Exhibition and discussion on results of our Create Boulevards Project (30 Jun ’17)

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Contaminated Car Canyons or Beautiful Boulevards. Can London’s major roads be better used, cleaner and more beautiful?

An exhibition and discussion of ideas about the future of London’s major arterial roads – how can we Create Boulevards for London? 

  • In a city the size of London, do we need to accept that our major roads will be unpleasant and polluted and that it’s the price we pay for getting around smoothly? Or can we free our streets from the tyranny of traffic, and make them attractive places that people want to be in and live on. But if so, how will we get around?
  • Do the qualified professionals working for councils, urban designers and architects know best? Or should communities take the lead in deciding how their major streets look and feel? How can they work together?
  • London desperately needs more homes, so should we let developers build as intensely as possible, and not let communities reject solutions that could solve the housing crisis? Or should we ensure that local residents take the lead in deciding what is built in their area? But how will we get the homes London needs?

During 2017, Create Streets arranged for communities and architects across London to team up for ‘mini-charrettes’ (or community workshops) where they have together created their vision for Boulevards in their local area.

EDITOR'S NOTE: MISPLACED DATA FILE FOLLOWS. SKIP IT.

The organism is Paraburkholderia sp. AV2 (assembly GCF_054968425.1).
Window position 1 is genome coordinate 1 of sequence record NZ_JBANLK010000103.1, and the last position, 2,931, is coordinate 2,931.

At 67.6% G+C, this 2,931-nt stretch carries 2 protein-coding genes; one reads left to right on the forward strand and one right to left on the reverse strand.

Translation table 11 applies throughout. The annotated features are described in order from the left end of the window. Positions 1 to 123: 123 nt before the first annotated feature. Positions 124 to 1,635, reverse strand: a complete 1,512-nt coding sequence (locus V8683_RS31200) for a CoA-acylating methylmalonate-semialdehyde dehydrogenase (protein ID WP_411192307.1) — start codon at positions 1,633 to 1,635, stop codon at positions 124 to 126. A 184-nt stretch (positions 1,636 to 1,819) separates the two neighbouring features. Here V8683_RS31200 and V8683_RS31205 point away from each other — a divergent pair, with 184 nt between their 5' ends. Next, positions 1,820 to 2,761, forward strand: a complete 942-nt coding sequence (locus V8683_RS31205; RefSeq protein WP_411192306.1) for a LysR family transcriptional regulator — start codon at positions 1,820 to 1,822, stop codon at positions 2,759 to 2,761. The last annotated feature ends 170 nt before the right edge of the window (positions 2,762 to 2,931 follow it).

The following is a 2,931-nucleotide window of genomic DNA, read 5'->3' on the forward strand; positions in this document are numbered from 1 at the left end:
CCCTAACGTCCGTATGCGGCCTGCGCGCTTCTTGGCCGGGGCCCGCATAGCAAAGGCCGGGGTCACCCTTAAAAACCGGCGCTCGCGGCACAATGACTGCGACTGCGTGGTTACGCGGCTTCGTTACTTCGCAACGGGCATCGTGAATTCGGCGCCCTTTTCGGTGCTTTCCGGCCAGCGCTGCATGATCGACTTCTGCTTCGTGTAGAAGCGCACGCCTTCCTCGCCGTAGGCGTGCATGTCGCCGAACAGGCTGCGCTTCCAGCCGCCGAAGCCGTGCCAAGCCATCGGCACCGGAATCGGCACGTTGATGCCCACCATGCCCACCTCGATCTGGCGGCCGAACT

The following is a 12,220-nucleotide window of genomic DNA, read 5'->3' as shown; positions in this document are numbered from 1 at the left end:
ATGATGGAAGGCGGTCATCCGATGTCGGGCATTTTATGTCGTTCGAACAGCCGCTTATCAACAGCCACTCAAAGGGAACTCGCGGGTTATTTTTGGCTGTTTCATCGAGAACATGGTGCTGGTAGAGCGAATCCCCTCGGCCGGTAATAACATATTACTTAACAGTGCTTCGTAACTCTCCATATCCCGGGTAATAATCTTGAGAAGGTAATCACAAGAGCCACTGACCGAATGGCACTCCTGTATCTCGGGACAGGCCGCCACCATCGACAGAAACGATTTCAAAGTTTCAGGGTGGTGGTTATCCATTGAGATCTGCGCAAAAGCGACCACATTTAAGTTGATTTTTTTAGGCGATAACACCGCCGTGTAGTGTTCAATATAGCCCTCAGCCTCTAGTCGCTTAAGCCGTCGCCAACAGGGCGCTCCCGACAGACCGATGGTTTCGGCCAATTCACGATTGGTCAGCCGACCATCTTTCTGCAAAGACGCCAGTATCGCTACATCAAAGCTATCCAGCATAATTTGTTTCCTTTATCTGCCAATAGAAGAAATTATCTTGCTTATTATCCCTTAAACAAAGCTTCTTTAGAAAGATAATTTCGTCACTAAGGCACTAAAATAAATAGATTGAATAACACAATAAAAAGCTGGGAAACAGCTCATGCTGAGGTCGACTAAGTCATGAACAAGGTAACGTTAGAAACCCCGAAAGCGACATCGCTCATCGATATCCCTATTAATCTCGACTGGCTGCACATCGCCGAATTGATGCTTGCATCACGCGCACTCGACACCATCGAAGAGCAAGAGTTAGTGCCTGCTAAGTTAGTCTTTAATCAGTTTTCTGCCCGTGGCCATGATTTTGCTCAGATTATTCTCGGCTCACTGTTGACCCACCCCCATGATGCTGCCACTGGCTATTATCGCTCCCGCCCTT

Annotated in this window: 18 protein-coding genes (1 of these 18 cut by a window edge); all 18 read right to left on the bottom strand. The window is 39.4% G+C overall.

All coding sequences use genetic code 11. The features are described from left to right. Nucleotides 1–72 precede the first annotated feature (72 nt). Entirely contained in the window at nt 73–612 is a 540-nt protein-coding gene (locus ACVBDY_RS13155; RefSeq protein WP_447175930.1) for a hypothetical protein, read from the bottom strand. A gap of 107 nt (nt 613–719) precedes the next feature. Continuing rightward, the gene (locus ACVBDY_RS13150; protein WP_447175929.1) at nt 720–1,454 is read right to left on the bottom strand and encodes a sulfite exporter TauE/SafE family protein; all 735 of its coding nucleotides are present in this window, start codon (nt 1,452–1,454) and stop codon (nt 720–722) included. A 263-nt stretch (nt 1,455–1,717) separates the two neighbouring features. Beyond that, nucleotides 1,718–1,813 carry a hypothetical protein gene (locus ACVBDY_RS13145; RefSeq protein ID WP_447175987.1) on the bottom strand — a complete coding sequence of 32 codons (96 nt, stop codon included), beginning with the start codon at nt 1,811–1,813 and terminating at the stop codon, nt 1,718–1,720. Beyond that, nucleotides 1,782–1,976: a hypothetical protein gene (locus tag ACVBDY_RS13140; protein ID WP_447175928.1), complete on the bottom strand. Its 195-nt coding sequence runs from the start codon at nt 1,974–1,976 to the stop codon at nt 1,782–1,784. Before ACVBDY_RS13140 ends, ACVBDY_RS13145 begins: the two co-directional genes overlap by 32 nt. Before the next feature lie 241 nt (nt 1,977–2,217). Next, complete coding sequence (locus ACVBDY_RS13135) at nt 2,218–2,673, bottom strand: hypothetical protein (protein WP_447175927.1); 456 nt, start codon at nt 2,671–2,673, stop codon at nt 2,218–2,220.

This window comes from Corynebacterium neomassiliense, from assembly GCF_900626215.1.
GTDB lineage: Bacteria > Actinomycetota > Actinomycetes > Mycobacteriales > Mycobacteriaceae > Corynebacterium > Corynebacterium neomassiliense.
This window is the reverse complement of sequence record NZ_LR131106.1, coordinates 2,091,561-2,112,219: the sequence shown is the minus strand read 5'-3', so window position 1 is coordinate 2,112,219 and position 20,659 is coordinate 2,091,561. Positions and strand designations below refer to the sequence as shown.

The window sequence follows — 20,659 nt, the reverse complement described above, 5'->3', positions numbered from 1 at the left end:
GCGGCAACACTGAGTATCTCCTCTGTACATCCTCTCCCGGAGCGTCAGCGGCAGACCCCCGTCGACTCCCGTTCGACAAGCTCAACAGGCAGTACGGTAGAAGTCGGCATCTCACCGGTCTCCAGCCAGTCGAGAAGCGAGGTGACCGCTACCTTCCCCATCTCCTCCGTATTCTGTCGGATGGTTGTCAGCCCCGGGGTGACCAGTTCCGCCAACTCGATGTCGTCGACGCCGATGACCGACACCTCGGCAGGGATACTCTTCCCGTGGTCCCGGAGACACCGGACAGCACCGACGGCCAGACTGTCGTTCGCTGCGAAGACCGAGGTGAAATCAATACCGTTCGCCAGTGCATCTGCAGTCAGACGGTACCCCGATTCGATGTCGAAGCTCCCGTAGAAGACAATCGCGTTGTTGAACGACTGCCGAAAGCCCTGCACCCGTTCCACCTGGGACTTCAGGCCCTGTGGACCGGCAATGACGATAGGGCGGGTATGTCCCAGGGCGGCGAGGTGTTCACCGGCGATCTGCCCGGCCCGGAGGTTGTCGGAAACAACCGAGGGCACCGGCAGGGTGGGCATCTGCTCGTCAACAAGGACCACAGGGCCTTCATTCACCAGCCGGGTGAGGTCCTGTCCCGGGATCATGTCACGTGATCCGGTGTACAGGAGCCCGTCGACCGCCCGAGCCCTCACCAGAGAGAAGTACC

The mini-charrettes were run with HTA Design in Grove Park in Lewisham, JTP Architects on the Holloway Road, Islington and Alexandra Steed Urban and Urban Engineering Studio at Clapham Road in Lambeth. We worked with a range of community groups including Grove Park Neighbourhood ForumKennington Oval & Vauxhall Forum, Better Archway Forum and Islington Living Streets. We would like to thank them all.

On Friday 30th of June, we ran a discussion of our work, as part of the London Festival of Architecture.

We exhibited the outcomes of these fantastic workshops and discussed how London can go about Creating boulevards like these in the future. With a panel of industry experts and local residents, we discussed the future of London’s major roads, and how we can move towards making them more attractive, popular places in which people want to live, work and play – and how communities, architects, local government and investors can work together to that end.

We would like to thank all our speakers and our chair.

Chair: Jonn Elledge (Editor, CityMetric, and New Statesman columnist)
Panel:

With an introduction by: Charles Campion (JTP Architects)